Southern History Series: Review: Hubs of Empire

Matthew Mulcahy’s Hub’s of Empire: The Southeastern Lowcountry and the British Caribbean

I thoroughly enjoyed Matthew Mulcahy’s book Hubs of Empire: The Southeastern Lowcountry and British Caribbean. In every way, I would describe it as an Alt-South text.

The central argument of this book is that the South Carolina and Georgia Lowcountry ought to be considered part of a “Greater Caribbean” regional culture that includes Barbados, the Leeward Islands and Jamaica in the British West Indies. “Carolina in ye West Indies” was founded by settlers from Barbados who brought their culture from the Caribbean to the North American mainland.

As I said in Founding Greater Caribbean, I hate the way American history is taught today in our public schools. In the beginning, there were more than 13 American colonies and they were settled by different populations at different times and were founded for a variety of reasons. As we have seen, New England was founded by Puritans as a Calvinist religious utopia. It was radically different from the other American colonies to the south which were founded by mainstream Englishmen for commercial purposes. These people saw the American South, not as a howling wilderness, but as a Garden of Eden waiting to be populated by enterprising English planters and their laborers.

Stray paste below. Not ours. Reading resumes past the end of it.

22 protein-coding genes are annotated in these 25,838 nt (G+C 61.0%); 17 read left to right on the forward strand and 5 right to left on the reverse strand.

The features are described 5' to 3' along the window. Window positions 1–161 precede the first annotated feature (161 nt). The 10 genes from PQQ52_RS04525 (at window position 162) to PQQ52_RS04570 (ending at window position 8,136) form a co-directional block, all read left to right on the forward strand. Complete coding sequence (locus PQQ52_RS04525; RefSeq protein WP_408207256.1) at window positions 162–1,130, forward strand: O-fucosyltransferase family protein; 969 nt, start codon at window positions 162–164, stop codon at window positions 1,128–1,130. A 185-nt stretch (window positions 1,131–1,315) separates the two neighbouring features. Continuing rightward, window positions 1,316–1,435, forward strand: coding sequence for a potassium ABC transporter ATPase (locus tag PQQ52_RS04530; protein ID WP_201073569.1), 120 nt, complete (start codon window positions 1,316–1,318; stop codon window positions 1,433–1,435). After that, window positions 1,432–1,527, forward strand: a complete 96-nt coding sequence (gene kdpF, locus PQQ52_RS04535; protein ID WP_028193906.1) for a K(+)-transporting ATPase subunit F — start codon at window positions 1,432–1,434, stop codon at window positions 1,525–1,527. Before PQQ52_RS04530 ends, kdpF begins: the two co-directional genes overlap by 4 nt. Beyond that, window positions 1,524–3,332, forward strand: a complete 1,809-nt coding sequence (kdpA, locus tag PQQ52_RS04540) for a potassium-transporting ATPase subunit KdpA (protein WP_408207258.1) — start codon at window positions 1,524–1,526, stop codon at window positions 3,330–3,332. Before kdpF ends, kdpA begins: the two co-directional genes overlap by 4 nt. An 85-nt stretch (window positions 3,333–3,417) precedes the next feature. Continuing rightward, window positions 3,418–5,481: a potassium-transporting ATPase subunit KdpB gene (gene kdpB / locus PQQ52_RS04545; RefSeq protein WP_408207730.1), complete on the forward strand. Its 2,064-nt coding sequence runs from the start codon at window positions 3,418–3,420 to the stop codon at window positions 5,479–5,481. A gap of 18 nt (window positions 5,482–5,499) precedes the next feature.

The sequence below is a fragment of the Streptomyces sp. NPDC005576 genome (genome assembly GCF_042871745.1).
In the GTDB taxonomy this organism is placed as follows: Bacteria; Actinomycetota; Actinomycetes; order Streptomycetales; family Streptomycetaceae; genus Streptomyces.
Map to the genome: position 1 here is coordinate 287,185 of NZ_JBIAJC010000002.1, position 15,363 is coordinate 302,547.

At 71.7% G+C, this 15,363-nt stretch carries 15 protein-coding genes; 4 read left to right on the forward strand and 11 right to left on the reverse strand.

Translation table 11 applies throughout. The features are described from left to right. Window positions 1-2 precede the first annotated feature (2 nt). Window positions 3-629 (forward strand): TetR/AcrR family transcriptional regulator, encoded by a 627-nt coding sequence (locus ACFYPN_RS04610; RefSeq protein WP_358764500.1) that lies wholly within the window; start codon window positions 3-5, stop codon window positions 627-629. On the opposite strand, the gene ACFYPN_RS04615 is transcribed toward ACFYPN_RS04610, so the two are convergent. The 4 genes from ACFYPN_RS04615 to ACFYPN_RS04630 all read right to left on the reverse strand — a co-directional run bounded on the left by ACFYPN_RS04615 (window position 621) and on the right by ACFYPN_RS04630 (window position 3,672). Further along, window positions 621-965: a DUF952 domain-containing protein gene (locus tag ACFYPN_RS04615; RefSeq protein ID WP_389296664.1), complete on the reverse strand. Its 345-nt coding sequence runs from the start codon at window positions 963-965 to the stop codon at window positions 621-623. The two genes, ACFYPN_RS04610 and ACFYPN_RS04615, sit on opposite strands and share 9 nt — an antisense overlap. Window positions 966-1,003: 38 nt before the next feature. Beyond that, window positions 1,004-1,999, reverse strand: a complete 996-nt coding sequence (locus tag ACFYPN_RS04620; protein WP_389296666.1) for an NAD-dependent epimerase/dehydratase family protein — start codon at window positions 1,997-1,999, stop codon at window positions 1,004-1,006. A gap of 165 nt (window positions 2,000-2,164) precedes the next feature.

In order to understand the origins of the Deep South, you have to go back to the beginning in Elizabethan England. In the late 16th century, England was a small and poor country, but a group of ambitious merchants and gentlemen known as the West Country men had a dream of creating an overseas English empire. They looked west and envisioned the conquest of Ireland and Spain’s American Empire. They were motivated by the three Ps: Protestantism, patriotism and privateering. In the words of Richard Hakluyt, their goal was “to 1.) plant the Christian religion, 2. to trafficke, 3. to conquer.”

In search of riches, Francis Drake raided the Spanish Main and Sir Walter Raleigh searched for the golden city of El Dorado in what is now Venezuela. The English never conquered the Spanish Main or found El Dorado, but their attacks forced the Spanish to prioritize the defense of the core of their empire in Mexico and Peru. The English were allowed to establish a foothold in far flung parts of the New World which were thought by the Spanish to be of little value like Virginia and Barbados.

In these beachheads, the English set about planting tobacco as a cash crop which they had learned about from their voyages in the Caribbean and along the northern coast of South America. There was already an established tobacco market in Europe. In North America, Virginia was founded in 1607. In the Caribbean, the English settled St. Christopher in 1623, Barbados in 1627, Nevis in 1628 and Antigua and Montserrat in 1632. Unable to compete with Chesapeake tobacco, the West Indian colonists began to search for another cash crop and for about a decade experimented with cotton.

In 1640, the Barbadian planter James Drax visited Dutch Brazil where the Portuguese had built sugar plantations along the northeastern coast. This is what he would have seen: